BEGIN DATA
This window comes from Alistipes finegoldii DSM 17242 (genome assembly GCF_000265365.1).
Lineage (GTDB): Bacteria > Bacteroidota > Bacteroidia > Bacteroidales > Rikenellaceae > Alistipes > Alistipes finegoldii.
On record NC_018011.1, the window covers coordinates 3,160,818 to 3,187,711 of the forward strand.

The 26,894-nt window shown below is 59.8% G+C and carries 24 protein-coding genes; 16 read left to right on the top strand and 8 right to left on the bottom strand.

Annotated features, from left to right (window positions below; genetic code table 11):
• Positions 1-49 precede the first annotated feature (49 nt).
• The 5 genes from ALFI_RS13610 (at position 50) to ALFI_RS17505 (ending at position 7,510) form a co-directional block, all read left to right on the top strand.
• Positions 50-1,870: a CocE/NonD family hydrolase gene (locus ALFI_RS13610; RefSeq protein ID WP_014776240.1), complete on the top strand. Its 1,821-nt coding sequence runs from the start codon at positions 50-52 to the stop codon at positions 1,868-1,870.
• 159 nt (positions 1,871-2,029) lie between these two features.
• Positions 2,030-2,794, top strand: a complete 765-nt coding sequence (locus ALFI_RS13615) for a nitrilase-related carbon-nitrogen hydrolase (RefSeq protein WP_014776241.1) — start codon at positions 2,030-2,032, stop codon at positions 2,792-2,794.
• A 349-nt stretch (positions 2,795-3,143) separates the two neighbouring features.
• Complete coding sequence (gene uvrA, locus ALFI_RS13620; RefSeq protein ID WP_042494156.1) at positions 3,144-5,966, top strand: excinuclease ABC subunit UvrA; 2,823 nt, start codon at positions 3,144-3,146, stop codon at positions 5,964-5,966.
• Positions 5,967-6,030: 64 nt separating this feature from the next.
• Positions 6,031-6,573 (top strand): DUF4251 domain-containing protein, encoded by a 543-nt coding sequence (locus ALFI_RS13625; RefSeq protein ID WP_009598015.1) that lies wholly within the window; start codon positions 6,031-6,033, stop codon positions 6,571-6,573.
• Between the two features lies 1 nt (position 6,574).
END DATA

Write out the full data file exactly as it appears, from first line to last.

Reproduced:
This window comes from Alistipes finegoldii DSM 17242 (genome assembly GCF_000265365.1).
Lineage (GTDB): Bacteria > Bacteroidota > Bacteroidia > Bacteroidales > Rikenellaceae > Alistipes > Alistipes finegoldii.
On record NC_018011.1, the window covers coordinates 3,160,818 to 3,187,711 of the forward strand.

The 26,894-nt window shown below is 59.8% G+C and carries 24 protein-coding genes; 16 read left to right on the top strand and 8 right to left on the bottom strand.

Annotated features, from left to right (window positions below; genetic code table 11):
• Positions 1-49 precede the first annotated feature (49 nt).
• The 5 genes from ALFI_RS13610 (at position 50) to ALFI_RS17505 (ending at position 7,510) form a co-directional block, all read left to right on the top strand.
• Positions 50-1,870: a CocE/NonD family hydrolase gene (locus ALFI_RS13610; RefSeq protein ID WP_014776240.1), complete on the top strand. Its 1,821-nt coding sequence runs from the start codon at positions 50-52 to the stop codon at positions 1,868-1,870.
• 159 nt (positions 1,871-2,029) lie between these two features.
• Positions 2,030-2,794, top strand: a complete 765-nt coding sequence (locus ALFI_RS13615) for a nitrilase-related carbon-nitrogen hydrolase (RefSeq protein WP_014776241.1) — start codon at positions 2,030-2,032, stop codon at positions 2,792-2,794.
• A 349-nt stretch (positions 2,795-3,143) separates the two neighbouring features.
• Complete coding sequence (gene uvrA, locus ALFI_RS13620; RefSeq protein ID WP_042494156.1) at positions 3,144-5,966, top strand: excinuclease ABC subunit UvrA; 2,823 nt, start codon at positions 3,144-3,146, stop codon at positions 5,964-5,966.
• Positions 5,967-6,030: 64 nt separating this feature from the next.
• Positions 6,031-6,573 (top strand): DUF4251 domain-containing protein, encoded by a 543-nt coding sequence (locus ALFI_RS13625; RefSeq protein ID WP_009598015.1) that lies wholly within the window; start codon positions 6,031-6,033, stop codon positions 6,571-6,573.
• Between the two features lies 1 nt (position 6,574).